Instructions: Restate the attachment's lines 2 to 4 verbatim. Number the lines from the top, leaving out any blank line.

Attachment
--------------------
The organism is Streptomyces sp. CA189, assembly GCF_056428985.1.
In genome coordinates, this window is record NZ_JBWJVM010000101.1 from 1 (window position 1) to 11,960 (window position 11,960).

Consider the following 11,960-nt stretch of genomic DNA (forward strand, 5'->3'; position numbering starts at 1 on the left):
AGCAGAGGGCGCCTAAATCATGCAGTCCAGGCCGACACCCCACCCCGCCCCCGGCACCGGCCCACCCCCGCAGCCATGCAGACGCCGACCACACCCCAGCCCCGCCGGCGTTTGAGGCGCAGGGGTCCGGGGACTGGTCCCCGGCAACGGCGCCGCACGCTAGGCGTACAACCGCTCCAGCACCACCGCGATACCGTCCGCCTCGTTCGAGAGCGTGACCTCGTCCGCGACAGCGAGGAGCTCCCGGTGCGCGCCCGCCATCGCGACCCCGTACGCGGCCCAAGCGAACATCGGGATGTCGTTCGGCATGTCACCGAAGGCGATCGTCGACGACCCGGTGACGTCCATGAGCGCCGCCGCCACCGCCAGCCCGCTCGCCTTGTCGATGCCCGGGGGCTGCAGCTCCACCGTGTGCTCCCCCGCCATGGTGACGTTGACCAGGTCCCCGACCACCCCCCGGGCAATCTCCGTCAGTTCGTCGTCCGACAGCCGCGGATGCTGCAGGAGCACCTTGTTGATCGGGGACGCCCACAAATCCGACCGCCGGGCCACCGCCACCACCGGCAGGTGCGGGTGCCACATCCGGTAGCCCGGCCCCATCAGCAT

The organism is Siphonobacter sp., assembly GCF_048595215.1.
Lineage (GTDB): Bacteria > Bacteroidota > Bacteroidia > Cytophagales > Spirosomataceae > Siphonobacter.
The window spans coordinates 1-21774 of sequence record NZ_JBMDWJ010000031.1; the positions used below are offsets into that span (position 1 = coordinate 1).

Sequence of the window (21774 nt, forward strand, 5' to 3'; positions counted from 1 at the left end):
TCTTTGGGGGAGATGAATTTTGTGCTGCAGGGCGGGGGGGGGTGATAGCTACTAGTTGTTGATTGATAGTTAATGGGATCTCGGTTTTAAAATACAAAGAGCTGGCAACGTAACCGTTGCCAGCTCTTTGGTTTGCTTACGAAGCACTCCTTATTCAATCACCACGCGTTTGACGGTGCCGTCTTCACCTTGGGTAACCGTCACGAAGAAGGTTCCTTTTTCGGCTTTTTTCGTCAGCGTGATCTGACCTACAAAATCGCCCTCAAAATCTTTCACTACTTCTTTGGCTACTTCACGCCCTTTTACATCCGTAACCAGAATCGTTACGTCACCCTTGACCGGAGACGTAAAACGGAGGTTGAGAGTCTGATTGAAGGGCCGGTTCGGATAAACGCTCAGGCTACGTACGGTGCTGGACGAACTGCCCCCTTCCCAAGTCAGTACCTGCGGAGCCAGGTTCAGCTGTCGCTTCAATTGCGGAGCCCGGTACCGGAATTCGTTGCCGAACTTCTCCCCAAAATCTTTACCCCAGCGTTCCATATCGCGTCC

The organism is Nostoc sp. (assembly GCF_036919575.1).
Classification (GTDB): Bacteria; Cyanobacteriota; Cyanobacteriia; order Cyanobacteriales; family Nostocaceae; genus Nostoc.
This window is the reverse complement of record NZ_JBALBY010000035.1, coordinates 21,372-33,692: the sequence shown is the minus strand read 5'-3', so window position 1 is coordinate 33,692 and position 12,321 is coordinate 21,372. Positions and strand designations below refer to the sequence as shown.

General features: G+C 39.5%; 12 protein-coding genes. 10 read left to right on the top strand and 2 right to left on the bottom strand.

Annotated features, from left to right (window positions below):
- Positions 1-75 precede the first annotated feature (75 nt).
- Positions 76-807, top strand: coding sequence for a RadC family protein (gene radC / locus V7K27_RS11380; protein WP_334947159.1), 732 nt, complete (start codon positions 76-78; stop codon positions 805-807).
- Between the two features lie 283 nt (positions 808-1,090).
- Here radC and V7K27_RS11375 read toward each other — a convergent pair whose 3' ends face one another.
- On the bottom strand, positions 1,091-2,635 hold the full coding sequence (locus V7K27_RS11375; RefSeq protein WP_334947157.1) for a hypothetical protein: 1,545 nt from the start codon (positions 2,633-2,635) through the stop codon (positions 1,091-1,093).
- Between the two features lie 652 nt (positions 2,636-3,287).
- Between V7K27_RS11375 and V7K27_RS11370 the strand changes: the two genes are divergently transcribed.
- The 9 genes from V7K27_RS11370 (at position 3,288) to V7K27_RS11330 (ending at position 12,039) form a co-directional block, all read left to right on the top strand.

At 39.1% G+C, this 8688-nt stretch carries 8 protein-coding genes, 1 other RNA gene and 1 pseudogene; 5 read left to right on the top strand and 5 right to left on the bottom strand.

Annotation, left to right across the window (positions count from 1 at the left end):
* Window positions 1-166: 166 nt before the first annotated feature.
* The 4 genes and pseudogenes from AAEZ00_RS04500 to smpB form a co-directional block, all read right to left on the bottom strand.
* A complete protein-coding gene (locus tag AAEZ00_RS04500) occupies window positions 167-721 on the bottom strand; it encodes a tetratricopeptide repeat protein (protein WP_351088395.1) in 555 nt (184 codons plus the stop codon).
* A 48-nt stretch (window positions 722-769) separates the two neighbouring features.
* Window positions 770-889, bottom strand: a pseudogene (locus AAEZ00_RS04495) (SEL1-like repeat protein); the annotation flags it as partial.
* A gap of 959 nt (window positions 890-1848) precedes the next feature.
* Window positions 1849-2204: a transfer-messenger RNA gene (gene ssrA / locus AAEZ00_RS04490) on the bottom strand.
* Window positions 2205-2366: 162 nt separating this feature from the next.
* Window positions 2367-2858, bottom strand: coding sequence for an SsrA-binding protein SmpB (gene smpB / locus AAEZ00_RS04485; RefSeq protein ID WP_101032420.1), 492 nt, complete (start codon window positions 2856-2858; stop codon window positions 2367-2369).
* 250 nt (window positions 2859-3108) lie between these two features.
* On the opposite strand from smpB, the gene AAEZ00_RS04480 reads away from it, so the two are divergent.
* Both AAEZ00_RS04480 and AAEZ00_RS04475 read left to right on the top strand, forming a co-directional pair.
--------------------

In genome coordinates, this window is record NZ_JBWJVM010000101.1 from 1 (window position 1) to 11,960 (window position 11,960).

Consider the following 11,960-nt stretch of genomic DNA (forward strand, 5'->3'; position numbering starts at 1 on the left):
AGCAGAGGGCGCCTAAATCATGCAGTCCAGGCCGACACCCCACCCCGCCCCCGGCACCGGCCCACCCCCGCAGCCATGCAGACGCCGACCACACCCCAGCCCCGCCGGCGTTTGAGGCGCAGGGGTCCGGGGACTGGTCCCCGGCAACGGCGCCGCACGCTAGGCGTACAACCGCTCCAGCACCACCGCGATACCGTCCGCCTCGTTCGAGAGCGTGACCTCGTCCGCGACAGCGAGGAGCTCCCGGTGCGCGCCCGCCATCGCGACCCCGTACGCGGCCCAAGCGAACATCGGGATGTCGTTCGGCATGTCACCGAAGGCGATCGTCGACGACCCGGTGACGTCCATGAGCGCCGCCGCCACCGCCAGCCCGCTCGCCTTGTCGATGCCCGGGGGCTGCAGCTCCACCGTGTGCTCCCCCGCCATGGTGACGTTGACCAGGTCCCCGACCACCCCCCGGGCAATCTCCGTCAGTTCGTCGTCCGACAGCCGCGGATGCTGCAGGAGCACCTTGTTGATCGGGGACGCCCACAAATCCGACCGCCGGGCCACCGCCACCACCGGCAGGTGCGGGTGCCACATCCGGTAGCCCGGCCCCATCAGCAT